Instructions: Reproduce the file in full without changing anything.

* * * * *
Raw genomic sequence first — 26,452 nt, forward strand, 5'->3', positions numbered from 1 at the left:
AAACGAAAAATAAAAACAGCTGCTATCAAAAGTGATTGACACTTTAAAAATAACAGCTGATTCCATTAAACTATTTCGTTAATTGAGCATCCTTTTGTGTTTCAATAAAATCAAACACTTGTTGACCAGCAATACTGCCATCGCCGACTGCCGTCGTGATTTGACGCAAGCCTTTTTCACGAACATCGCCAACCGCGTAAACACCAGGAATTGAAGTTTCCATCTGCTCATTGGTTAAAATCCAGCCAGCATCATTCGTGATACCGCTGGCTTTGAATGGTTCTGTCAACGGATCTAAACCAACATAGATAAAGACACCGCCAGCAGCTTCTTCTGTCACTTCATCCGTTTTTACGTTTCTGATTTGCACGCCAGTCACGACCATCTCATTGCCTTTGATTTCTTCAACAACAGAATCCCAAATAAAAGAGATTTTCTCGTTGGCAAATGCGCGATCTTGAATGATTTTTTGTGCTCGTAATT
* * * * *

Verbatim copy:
Raw genomic sequence first — 26,452 nt, forward strand, 5'->3', positions numbered from 1 at the left:
AAACGAAAAATAAAAACAGCTGCTATCAAAAGTGATTGACACTTTAAAAATAACAGCTGATTCCATTAAACTATTTCGTTAATTGAGCATCCTTTTGTGTTTCAATAAAATCAAACACTTGTTGACCAGCAATACTGCCATCGCCGACTGCCGTCGTGATTTGACGCAAGCCTTTTTCACGAACATCGCCAACCGCGTAAACACCAGGAATTGAAGTTTCCATCTGCTCATTGGTTAAAATCCAGCCAGCATCATTCGTGATACCGCTGGCTTTGAATGGTTCTGTCAACGGATCTAAACCAACATAGATAAAGACACCGCCAGCAGCTTCTTCTGTCACTTCATCCGTTTTTACGTTTCTGATTTGCACGCCAGTCACGACCATCTCATTGCCTTTGATTTCTTCAACAACAGAATCCCAAATAAAAGAGATTTTCTCGTTGGCAAATGCGCGATCTTGAATGATTTTTTGTGCTCGTAATT